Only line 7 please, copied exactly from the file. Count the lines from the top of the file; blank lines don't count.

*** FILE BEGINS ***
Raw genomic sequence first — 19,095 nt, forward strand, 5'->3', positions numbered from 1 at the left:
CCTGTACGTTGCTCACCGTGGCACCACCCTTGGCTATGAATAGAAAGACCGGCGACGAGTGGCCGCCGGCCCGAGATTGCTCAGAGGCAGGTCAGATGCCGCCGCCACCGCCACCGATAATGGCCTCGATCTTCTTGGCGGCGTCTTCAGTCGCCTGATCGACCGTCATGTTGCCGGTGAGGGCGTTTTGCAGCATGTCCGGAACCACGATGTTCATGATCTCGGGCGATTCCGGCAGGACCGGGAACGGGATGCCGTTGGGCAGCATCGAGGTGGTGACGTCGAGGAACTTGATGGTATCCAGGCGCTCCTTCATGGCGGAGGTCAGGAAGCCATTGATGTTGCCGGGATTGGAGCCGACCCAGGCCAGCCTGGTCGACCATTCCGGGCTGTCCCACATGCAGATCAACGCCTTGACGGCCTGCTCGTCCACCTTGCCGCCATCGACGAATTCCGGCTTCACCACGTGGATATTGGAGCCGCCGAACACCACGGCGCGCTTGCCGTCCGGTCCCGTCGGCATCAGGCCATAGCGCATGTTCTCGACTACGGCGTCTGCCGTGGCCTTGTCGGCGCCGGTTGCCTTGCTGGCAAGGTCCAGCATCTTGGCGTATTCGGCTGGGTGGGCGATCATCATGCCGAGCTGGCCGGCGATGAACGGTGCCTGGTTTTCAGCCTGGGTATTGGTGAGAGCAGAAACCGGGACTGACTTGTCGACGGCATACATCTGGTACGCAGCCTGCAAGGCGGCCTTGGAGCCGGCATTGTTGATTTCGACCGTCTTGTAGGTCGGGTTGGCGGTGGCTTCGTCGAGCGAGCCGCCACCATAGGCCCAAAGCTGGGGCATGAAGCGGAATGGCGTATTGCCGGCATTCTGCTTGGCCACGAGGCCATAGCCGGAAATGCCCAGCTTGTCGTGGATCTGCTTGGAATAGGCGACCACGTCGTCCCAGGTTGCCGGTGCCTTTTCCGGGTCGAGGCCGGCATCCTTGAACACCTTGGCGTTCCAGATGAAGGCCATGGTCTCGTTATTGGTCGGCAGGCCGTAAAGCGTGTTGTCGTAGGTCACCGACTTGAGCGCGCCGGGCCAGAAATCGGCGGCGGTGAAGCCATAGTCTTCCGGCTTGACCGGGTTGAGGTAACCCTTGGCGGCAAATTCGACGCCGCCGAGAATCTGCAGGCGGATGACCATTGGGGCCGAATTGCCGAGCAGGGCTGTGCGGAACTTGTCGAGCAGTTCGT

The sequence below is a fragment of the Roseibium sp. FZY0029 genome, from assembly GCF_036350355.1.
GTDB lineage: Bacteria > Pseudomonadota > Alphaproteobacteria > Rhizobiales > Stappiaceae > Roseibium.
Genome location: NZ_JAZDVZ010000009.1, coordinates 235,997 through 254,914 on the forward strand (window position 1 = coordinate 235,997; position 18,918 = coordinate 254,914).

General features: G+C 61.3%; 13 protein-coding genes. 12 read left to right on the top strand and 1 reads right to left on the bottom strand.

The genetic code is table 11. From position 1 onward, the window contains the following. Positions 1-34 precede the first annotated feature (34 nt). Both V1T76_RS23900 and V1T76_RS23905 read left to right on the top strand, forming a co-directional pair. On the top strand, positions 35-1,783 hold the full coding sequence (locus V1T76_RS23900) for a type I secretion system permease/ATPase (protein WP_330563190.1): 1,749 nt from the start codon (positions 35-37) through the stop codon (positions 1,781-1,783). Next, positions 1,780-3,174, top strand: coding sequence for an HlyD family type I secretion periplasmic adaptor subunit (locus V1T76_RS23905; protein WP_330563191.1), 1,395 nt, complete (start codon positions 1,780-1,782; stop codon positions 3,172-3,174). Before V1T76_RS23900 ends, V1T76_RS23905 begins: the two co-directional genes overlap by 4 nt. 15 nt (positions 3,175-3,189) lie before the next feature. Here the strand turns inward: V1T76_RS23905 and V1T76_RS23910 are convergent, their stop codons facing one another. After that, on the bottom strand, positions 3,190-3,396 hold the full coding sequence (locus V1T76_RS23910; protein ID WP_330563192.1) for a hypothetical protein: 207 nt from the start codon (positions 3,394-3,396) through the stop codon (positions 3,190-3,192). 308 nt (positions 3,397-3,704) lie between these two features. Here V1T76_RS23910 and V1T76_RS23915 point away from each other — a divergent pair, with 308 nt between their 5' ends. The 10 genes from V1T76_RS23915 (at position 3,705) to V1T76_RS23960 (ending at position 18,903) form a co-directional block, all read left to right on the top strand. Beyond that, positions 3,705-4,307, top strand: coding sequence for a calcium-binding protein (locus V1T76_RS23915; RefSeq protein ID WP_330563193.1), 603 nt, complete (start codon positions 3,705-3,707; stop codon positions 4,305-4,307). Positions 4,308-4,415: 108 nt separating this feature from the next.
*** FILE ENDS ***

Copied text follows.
The genetic code is table 11. From position 1 onward, the window contains the following. Positions 1-34 precede the first annotated feature (34 nt). Both V1T76_RS23900 and V1T76_RS23905 read left to right on the top strand, forming a co-directional pair. On the top strand, positions 35-1,783 hold the full coding sequence (locus V1T76_RS23900) for a type I secretion system permease/ATPase (protein WP_330563190.1): 1,749 nt from the start codon (positions 35-37) through the stop codon (positions 1,781-1,783). Next, positions 1,780-3,174, top strand: coding sequence for an HlyD family type I secretion periplasmic adaptor subunit (locus V1T76_RS23905; protein WP_330563191.1), 1,395 nt, complete (start codon positions 1,780-1,782; stop codon positions 3,172-3,174). Before V1T76_RS23900 ends, V1T76_RS23905 begins: the two co-directional genes overlap by 4 nt. 15 nt (positions 3,175-3,189) lie before the next feature. Here the strand turns inward: V1T76_RS23905 and V1T76_RS23910 are convergent, their stop codons facing one another. After that, on the bottom strand, positions 3,190-3,396 hold the full coding sequence (locus V1T76_RS23910; protein ID WP_330563192.1) for a hypothetical protein: 207 nt from the start codon (positions 3,394-3,396) through the stop codon (positions 3,190-3,192). 308 nt (positions 3,397-3,704) lie between these two features. Here V1T76_RS23910 and V1T76_RS23915 point away from each other — a divergent pair, with 308 nt between their 5' ends. The 10 genes from V1T76_RS23915 (at position 3,705) to V1T76_RS23960 (ending at position 18,903) form a co-directional block, all read left to right on the top strand. Beyond that, positions 3,705-4,307, top strand: coding sequence for a calcium-binding protein (locus V1T76_RS23915; RefSeq protein ID WP_330563193.1), 603 nt, complete (start codon positions 3,705-3,707; stop codon positions 4,305-4,307). Positions 4,308-4,415: 108 nt separating this feature from the next.